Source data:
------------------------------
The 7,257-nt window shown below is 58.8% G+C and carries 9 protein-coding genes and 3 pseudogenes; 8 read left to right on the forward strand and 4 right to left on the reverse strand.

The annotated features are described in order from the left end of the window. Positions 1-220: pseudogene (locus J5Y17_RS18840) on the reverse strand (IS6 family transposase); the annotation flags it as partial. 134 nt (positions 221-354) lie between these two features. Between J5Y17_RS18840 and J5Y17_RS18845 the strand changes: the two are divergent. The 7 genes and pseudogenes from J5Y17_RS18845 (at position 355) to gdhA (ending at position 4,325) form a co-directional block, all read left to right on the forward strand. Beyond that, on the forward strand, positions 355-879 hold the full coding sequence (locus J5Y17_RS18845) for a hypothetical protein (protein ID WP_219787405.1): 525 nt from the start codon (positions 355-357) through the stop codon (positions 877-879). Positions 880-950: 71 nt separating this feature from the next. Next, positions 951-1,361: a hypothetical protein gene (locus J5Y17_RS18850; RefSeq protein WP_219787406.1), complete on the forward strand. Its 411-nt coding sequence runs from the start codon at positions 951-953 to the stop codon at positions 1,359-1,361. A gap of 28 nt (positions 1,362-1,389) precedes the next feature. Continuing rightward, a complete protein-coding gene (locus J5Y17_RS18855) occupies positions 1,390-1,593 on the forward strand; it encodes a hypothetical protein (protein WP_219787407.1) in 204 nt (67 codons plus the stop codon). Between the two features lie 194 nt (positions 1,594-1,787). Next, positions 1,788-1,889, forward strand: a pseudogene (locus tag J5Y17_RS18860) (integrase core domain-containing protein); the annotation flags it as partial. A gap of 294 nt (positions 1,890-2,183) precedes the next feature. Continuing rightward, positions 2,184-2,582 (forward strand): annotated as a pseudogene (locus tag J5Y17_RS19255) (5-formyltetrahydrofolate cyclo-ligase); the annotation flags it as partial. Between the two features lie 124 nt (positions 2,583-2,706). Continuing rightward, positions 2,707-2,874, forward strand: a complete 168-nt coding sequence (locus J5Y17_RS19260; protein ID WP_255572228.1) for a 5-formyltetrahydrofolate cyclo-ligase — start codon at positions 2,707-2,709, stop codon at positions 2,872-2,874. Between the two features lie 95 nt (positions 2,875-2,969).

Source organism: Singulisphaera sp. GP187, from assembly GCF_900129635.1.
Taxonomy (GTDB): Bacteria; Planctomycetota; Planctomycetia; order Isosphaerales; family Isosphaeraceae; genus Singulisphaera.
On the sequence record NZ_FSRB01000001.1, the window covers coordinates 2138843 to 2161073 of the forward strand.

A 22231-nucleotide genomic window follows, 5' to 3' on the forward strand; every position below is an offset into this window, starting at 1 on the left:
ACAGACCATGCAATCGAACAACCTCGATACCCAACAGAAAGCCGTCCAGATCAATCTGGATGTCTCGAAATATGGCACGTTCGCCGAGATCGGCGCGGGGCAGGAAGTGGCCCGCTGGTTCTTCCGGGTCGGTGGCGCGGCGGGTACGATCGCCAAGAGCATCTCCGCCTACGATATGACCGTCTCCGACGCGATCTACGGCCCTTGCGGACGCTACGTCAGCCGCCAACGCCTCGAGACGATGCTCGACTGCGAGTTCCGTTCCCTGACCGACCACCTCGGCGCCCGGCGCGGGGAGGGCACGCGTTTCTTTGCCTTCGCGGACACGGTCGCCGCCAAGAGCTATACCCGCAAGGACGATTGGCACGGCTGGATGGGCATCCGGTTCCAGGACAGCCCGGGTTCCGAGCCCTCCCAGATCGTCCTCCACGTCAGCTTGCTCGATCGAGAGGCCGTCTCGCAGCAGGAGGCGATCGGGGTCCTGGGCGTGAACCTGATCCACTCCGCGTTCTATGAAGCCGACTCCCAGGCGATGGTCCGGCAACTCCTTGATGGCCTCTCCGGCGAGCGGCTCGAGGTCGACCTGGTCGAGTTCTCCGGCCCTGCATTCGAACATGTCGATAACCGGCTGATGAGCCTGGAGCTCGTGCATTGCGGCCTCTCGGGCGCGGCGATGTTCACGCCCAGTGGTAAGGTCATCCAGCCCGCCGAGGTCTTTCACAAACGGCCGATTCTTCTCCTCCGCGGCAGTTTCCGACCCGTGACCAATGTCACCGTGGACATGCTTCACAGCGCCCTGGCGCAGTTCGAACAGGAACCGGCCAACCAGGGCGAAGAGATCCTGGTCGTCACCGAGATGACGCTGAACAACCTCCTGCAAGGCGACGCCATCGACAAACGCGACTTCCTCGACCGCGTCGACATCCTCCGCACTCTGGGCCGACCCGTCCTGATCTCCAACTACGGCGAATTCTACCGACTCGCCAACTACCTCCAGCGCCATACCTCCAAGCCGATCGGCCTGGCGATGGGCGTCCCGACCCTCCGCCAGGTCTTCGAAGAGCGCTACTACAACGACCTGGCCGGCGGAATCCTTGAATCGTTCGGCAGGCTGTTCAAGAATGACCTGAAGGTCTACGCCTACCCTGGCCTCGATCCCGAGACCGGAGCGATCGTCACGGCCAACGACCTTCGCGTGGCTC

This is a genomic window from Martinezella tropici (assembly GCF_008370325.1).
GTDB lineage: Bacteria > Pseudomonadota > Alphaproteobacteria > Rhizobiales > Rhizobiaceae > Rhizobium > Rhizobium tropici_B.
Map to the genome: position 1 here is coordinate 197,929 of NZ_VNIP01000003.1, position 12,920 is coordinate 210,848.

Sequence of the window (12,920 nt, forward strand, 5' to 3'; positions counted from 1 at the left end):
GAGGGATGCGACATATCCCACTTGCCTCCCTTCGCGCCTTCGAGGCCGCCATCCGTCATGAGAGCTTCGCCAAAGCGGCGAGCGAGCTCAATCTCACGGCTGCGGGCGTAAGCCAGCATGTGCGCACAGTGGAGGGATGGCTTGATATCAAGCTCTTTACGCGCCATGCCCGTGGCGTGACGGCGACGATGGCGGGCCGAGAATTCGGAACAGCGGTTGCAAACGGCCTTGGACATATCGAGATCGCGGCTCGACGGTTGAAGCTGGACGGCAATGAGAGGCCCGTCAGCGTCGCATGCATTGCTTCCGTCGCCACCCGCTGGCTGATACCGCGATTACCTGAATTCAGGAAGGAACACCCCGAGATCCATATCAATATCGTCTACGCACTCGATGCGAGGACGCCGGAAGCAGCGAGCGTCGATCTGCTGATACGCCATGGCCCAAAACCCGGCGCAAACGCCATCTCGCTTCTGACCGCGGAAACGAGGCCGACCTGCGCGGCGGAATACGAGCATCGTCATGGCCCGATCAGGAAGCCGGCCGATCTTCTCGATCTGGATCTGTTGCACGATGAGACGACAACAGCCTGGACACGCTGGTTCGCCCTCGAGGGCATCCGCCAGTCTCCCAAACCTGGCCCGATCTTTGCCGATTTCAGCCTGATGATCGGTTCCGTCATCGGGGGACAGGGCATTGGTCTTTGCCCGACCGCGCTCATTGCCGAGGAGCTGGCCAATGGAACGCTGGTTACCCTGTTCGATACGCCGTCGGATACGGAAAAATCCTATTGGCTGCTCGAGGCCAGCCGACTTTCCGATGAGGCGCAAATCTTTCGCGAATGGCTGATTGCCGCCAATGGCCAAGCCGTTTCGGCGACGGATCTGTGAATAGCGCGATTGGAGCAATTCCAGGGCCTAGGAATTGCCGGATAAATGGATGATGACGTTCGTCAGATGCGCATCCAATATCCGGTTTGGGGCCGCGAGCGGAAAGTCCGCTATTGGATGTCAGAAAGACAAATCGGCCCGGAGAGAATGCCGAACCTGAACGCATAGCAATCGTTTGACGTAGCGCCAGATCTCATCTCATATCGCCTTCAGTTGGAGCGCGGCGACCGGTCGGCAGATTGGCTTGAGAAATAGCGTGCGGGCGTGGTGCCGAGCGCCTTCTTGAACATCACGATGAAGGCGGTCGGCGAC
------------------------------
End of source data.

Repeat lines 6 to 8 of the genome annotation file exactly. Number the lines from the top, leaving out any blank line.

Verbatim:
A 22231-nucleotide genomic window follows, 5' to 3' on the forward strand; every position below is an offset into this window, starting at 1 on the left:
ACAGACCATGCAATCGAACAACCTCGATACCCAACAGAAAGCCGTCCAGATCAATCTGGATGTCTCGAAATATGGCACGTTCGCCGAGATCGGCGCGGGGCAGGAAGTGGCCCGCTGGTTCTTCCGGGTCGGTGGCGCGGCGGGTACGATCGCCAAGAGCATCTCCGCCTACGATATGACCGTCTCCGACGCGATCTACGGCCCTTGCGGACGCTACGTCAGCCGCCAACGCCTCGAGACGATGCTCGACTGCGAGTTCCGTTCCCTGACCGACCACCTCGGCGCCCGGCGCGGGGAGGGCACGCGTTTCTTTGCCTTCGCGGACACGGTCGCCGCCAAGAGCTATACCCGCAAGGACGATTGGCACGGCTGGATGGGCATCCGGTTCCAGGACAGCCCGGGTTCCGAGCCCTCCCAGATCGTCCTCCACGTCAGCTTGCTCGATCGAGAGGCCGTCTCGCAGCAGGAGGCGATCGGGGTCCTGGGCGTGAACCTGATCCACTCCGCGTTCTATGAAGCCGACTCCCAGGCGATGGTCCGGCAACTCCTTGATGGCCTCTCCGGCGAGCGGCTCGAGGTCGACCTGGTCGAGTTCTCCGGCCCTGCATTCGAACATGTCGATAACCGGCTGATGAGCCTGGAGCTCGTGCATTGCGGCCTCTCGGGCGCGGCGATGTTCACGCCCAGTGGTAAGGTCATCCAGCCCGCCGAGGTCTTTCACAAACGGCCGATTCTTCTCCTCCGCGGCAGTTTCCGACCCGTGACCAATGTCACCGTGGACATGCTTCACAGCGCCCTGGCGCAGTTCGAACAGGAACCGGCCAACCAGGGCGAAGAGATCCTGGTCGTCACCGAGATGACGCTGAACAACCTCCTGCAAGGCGACGCCATCGACAAACGCGACTTCCTCGACCGCGTCGACATCCTCCGCACTCTGGGCCGACCCGTCCTGATCTCCAACTACGGCGAATTCTACCGACTCGCCAACTACCTCCAGCGCCATACCTCCAAGCCGATCGGCCTGGCGATGGGCGTCCCGACCCTCCGCCAGGTCTTCGAAGAGCGCTACTACAACGACCTGGCCGGCGGAATCCTTGAATCGTTCGGCAGGCTGTTCAAGAATGACCTGAAGGTCTACGCCTACCCTGGCCTCGATCCCGAGACCGGAGCGATCGTCACGGCCAACGACCTTCGCGTGGCTC

This is a genomic window from Martinezella tropici (assembly GCF_008370325.1).